• Andrews says:

    Paul, you are missing the point. The point is not about the type of evidence that would yield knowledge about the existence or non-existence of aliens, or about when we will get this type of evidence. The point is rather: Assuming we *could* have knowledge about the existence or non-existence of aliens, what moral implications would this knowledge have?

    • Paul Treanor says:

      That’s not how the post presents it. It implies that the question will be resolved at sometime in the foreseeable future, at which time we will be able to adopt an appropriate sense of our place in the universe. If that was not what Guy Kahane intended, then perhaps he can say so himself.

  • Paul Treanor says:

    Let me put it this way. Guy Kahane says there are two possible states of knowledge on this issue…

    1. We know we are alone in the universe.
    2. We know we are not alone in the universe.

    In fact there are three options…

    1. We know we are alone in the universe.
    2. We know we are not alone in the universe.
    3. We don’t know either way.

    At present we are in state 3, we just don’t know. It is impossible to transition to state 1, because that would require exploration of the entire universe. The arrival of a fleet of alien spacecraft would move us into state 2, but that probably won’t happen today, or tomorrow, or in our lifetime. So essentially there are no ‘moral implications’ of the knowledge about our place in the universe, because we simply don’t have that knowledge. This post is apparently a shortened version of an earlier paper, and while that paper may be mainly about other issues, I still think that the logic is flawed by not recognising that human unicity is impossible to establish.

  • Andrews says:

    Sorry Paul, but from my reading of the text, nowhere does the author implies that your (1) and (2) are exhaustive. In fact, all the author does is to suggest, following Arthur C. Clarke, that the two following possibilities would be equally impressive: that we are alone, and that we aren’t. What the author suggests is that either possibility, regardless of their being epistemically accessible, would bear moral significance us. (More about this below.) The argument does not imply anything about our knowledge or beliefs in the hypothetical scenario the author considers. Thus the logical flaw you mention does not occur.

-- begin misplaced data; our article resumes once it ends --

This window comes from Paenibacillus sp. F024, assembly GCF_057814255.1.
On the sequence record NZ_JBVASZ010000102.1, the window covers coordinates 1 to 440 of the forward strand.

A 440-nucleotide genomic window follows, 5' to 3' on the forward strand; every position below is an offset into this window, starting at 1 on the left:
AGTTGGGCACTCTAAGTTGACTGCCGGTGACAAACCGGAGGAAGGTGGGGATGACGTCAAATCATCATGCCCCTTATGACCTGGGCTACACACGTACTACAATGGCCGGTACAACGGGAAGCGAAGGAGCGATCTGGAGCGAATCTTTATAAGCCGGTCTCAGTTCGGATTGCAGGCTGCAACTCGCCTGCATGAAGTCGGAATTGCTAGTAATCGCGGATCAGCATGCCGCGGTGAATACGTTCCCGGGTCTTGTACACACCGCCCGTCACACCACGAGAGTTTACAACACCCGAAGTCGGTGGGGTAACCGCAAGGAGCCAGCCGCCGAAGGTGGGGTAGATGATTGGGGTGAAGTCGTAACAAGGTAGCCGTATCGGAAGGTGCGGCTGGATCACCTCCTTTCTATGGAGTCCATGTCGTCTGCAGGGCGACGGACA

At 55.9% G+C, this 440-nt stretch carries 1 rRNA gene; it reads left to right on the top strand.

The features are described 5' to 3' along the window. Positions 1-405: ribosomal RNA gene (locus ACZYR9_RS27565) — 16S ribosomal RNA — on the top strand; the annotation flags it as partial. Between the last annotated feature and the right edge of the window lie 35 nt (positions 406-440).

However there is another question, not discussed by the author, that is closer to your critique; it is the question question as phrased above but this time dropping the qualification in bold, i.e. ‘What moral significance would the possibilities of being alone/not alone bear to us if this possibility was realized and in our epistemic reach if we existed in these scenarios‘? This question is closer to your critique, but still dodges it, insofar as it is an open question whether we could get decisive knowledge on whether we are/aren’t alone. It is an open question because the argument leading to the conclusion that we are/aren’t alone need not have the form of an ontological argument; all that knowledge would demand would be evidence that there are aliens or lack of evidence even after carrying out a “complete” (where astrophysics or some relevant science would define “complete”) research for evidence.

  • Anders Sandberg says:

    There are cosmological horizons that limit what we can reach and learn: even at lightspeed, we cannot reach galaxies currently beyond 5 gigaparsec because of the accelerating expansion, and even as time goes to infinity the radius of the observable universe remains finite. If aliens exist outside the eventually observable universe we (and them) can never know about each other.

    It is not clear to me we should view aliens beyond the horizon as existing in the same way as aliens within the reachability range: we could in principle causally interact with the later, but the former will never have any causal effect on us or vice versa. Can something you can never be affected by still affect your importance? Especially since their properties are arbitrary (within the possibilities set by nature).

    A solution might be to say that the importance should be measured from a hypothetical outside perspective, like God or the sysop of the universal simulation looking into it. But if one does not buy that as a valid, possible perspective (especially since a deist God or sysop is just as causally inactive as beyond the horizon aliens) then it looks like the measurement of importance has to occur from an inside perspective, and we might want to distinguish between in-principle reachable or detectable aliens and the ones that will never be connected to us.

    • Paul Treanor says: